Claire Denis: Studies in Desire, Heartbreak, and Bodies in Motion

This month TIFF celebrates the work of the ever rigorous and challenging French director, whose Beau Travail was a fixture on just about every “Best of” list of the 2000s. Here follows a cheat sheet to the one director everybody ought to know.

This month’s Claire Denis retrospective at TIFF Bell Lightbox probably couldn’t come with a more appropriate title to sum up the great French director’s more than 25-year career. Objects of Desire suggests a need that isn’t necessarily sated, a longing that needn’t be mutual, a fixation that may threaten sex as much as violence. Rarely in the films of Denis is desire a matter of nothing more than affection—the relationships she draws between one body and another are too complex for that. More often it seems desire is merely the impulse, something deep and fundamental, ready to be dealt with in any number of ways: repression, ravagement, an explosion of rage. Denis’s films are not so much interested in desire itself than in how that desire manifests itself physically, in how it is articulated by those who need to get it out. An exchange of loaded glances, a dealing of sublimated blows, a hotel rendezvous in the night—these and more are the currency of want and need, of trying to make your feelings known.

Denis ranks among the most important filmmakers working today, and her body of work represents a vital contribution to the art of cinema. To the uninitiated, however, her work can seem intimidating and inaccessible by reputation. With that in mind we present this brief foray through the films of Claire Denis, a sampling of some of her most important films and a look what makes them great. We hope this serves as a suitable introduction to a filmmaker everybody ought to know well. 11Note that most, if not all, of these should be fairly easy to find DVD; especially notable is the Criterion Collection edition of White Material (2009), not reviewed below.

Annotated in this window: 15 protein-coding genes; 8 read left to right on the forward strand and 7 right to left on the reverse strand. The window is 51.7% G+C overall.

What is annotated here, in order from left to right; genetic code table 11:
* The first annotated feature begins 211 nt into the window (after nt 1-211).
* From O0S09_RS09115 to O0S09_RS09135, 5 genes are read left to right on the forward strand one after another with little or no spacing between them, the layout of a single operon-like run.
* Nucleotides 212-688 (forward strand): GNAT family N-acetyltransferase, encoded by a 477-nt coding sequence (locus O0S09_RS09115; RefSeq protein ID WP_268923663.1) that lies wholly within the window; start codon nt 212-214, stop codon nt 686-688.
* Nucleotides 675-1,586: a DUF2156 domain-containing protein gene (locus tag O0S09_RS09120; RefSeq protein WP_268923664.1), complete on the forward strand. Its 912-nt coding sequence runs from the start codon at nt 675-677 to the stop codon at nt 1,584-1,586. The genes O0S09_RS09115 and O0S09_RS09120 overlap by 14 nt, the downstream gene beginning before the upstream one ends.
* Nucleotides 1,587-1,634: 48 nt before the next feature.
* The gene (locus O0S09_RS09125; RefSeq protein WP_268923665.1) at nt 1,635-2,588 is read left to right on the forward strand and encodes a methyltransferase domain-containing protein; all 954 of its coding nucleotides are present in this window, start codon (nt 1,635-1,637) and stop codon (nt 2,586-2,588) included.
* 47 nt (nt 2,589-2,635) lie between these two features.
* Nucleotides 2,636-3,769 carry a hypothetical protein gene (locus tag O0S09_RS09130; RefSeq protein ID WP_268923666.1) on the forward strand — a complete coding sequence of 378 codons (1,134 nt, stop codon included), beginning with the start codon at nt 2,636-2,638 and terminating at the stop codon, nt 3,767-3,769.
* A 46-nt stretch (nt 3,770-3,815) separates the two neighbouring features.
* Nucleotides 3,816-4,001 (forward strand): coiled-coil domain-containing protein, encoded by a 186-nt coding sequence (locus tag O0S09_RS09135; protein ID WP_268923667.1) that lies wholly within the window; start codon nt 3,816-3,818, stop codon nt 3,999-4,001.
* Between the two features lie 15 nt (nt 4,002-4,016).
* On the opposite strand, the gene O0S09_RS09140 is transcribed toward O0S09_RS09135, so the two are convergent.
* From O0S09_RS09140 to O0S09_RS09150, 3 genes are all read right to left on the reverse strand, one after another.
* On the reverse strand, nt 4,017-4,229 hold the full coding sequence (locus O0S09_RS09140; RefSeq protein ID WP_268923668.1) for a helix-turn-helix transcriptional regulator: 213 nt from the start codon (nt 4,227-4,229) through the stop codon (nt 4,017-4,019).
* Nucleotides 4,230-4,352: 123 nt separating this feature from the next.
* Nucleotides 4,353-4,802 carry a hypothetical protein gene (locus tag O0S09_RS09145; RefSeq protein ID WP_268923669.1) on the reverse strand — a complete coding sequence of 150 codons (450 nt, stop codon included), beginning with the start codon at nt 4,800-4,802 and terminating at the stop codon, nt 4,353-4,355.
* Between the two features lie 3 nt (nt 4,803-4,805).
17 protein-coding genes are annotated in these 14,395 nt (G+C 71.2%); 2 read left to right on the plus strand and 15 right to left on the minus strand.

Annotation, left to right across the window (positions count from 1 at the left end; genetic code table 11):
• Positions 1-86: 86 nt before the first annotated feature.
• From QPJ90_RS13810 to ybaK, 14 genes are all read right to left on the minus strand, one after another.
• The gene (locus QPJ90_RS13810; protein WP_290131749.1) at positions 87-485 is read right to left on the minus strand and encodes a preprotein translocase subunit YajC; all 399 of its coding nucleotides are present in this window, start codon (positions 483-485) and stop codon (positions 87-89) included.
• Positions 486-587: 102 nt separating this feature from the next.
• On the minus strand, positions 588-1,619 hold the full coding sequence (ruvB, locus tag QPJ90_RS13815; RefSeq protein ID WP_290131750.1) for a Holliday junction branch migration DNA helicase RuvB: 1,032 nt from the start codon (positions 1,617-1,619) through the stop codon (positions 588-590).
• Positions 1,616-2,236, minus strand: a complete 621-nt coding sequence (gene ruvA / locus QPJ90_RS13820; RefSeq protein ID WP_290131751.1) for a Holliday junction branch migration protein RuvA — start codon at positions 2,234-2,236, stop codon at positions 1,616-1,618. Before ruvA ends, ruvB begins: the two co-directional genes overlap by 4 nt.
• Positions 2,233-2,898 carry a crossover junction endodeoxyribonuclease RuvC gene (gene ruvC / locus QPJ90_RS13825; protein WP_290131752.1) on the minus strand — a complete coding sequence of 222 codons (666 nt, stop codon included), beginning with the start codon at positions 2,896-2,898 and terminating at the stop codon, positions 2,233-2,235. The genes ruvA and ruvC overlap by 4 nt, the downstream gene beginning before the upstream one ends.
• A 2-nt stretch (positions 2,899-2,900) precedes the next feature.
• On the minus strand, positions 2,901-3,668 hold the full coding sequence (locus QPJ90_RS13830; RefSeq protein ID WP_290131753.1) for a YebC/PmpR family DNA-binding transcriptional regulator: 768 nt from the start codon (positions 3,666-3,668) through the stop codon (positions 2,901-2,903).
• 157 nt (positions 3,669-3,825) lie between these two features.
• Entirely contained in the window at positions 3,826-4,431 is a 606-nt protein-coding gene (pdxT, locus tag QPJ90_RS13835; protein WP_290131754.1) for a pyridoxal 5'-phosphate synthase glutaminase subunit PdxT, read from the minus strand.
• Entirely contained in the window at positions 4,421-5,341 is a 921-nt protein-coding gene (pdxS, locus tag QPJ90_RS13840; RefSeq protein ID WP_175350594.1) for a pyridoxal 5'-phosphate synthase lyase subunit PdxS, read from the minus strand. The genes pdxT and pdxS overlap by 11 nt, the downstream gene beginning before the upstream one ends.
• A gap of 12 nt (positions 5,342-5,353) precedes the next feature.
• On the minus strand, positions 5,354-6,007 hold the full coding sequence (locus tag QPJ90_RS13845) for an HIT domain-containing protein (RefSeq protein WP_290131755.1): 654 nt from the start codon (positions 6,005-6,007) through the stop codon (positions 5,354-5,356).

Chocolat (1988)
Chocolat tells the story of Protee (Isaach De Bankole), the ‘houseboy’ of a white colonial administrator in French Cameroon in the 1950s, who longs silently for the administrator’s wife, Aimee (Giulia Boschi). Told in flashback from the perspective of Aimee’s young daughter, France (Cecile Ducasse), Chocolat is somewhat autobiographical, loosely based on Denis’s own experience growing up in French Africa. And yet this is not a film of reminiscence. It is insight which governs this story, not nostalgia, and to that end Denis proves a mature and perceptive chronicler of the history to which she long ago played passive observer.

Colonialism is both an intimidatingly fraught subject for a film and one to which Denis seems uniquely equipped to confront and work through. The first thing you notice about Chocolat is that it doesn’t remotely feel like a first feature: from the moment it opens it feels almost too accomplished, too sophisticated to be the work of an amateur. Seen in retrospect, debut films are often valued largely for their formative qualities—for those elements most perceptible in the body of work left in its wake. But Denis never made an effort to harness and expand upon this film’s foundational virtues. Rather, she has honed in on their essence: following Chocolat her films would become more oblique, less linear. Her evolution as an artist has been a process of continued refinement, gradually paring away the extraneous, and working toward something increasingly elegant and pure.

S’en fout la mort (No Fear, No Die, 1990)